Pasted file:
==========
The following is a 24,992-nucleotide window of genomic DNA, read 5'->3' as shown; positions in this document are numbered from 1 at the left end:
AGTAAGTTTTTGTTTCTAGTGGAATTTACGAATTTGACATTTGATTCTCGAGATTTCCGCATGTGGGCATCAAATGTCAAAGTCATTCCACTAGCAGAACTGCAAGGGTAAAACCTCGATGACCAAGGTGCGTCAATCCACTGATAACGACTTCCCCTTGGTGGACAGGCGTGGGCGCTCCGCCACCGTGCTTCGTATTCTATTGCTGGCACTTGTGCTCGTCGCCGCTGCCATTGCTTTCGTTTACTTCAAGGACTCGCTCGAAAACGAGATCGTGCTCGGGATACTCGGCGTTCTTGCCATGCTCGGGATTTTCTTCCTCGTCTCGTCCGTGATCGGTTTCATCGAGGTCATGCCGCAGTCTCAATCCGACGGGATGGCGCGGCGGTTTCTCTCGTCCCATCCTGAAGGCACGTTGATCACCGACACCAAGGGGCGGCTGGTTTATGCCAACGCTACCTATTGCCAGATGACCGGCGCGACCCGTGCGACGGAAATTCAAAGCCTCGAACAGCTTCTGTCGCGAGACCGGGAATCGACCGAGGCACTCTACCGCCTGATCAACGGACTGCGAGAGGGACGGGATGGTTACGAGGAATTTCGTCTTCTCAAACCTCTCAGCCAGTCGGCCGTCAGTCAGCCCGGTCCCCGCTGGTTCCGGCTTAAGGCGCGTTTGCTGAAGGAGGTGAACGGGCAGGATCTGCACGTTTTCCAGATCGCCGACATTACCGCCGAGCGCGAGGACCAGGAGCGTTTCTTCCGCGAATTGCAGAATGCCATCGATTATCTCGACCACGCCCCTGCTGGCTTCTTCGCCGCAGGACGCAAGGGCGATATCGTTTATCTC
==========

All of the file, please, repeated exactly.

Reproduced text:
The following is a 24,992-nucleotide window of genomic DNA, read 5'->3' as shown; positions in this document are numbered from 1 at the left end:
AGTAAGTTTTTGTTTCTAGTGGAATTTACGAATTTGACATTTGATTCTCGAGATTTCCGCATGTGGGCATCAAATGTCAAAGTCATTCCACTAGCAGAACTGCAAGGGTAAAACCTCGATGACCAAGGTGCGTCAATCCACTGATAACGACTTCCCCTTGGTGGACAGGCGTGGGCGCTCCGCCACCGTGCTTCGTATTCTATTGCTGGCACTTGTGCTCGTCGCCGCTGCCATTGCTTTCGTTTACTTCAAGGACTCGCTCGAAAACGAGATCGTGCTCGGGATACTCGGCGTTCTTGCCATGCTCGGGATTTTCTTCCTCGTCTCGTCCGTGATCGGTTTCATCGAGGTCATGCCGCAGTCTCAATCCGACGGGATGGCGCGGCGGTTTCTCTCGTCCCATCCTGAAGGCACGTTGATCACCGACACCAAGGGGCGGCTGGTTTATGCCAACGCTACCTATTGCCAGATGACCGGCGCGACCCGTGCGACGGAAATTCAAAGCCTCGAACAGCTTCTGTCGCGAGACCGGGAATCGACCGAGGCACTCTACCGCCTGATCAACGGACTGCGAGAGGGACGGGATGGTTACGAGGAATTTCGTCTTCTCAAACCTCTCAGCCAGTCGGCCGTCAGTCAGCCCGGTCCCCGCTGGTTCCGGCTTAAGGCGCGTTTGCTGAAGGAGGTGAACGGGCAGGATCTGCACGTTTTCCAGATCGCCGACATTACCGCCGAGCGCGAGGACCAGGAGCGTTTCTTCCGCGAATTGCAGAATGCCATCGATTATCTCGACCACGCCCCTGCTGGCTTCTTCGCCGCAGGACGCAAGGGCGATATCGTTTATCTC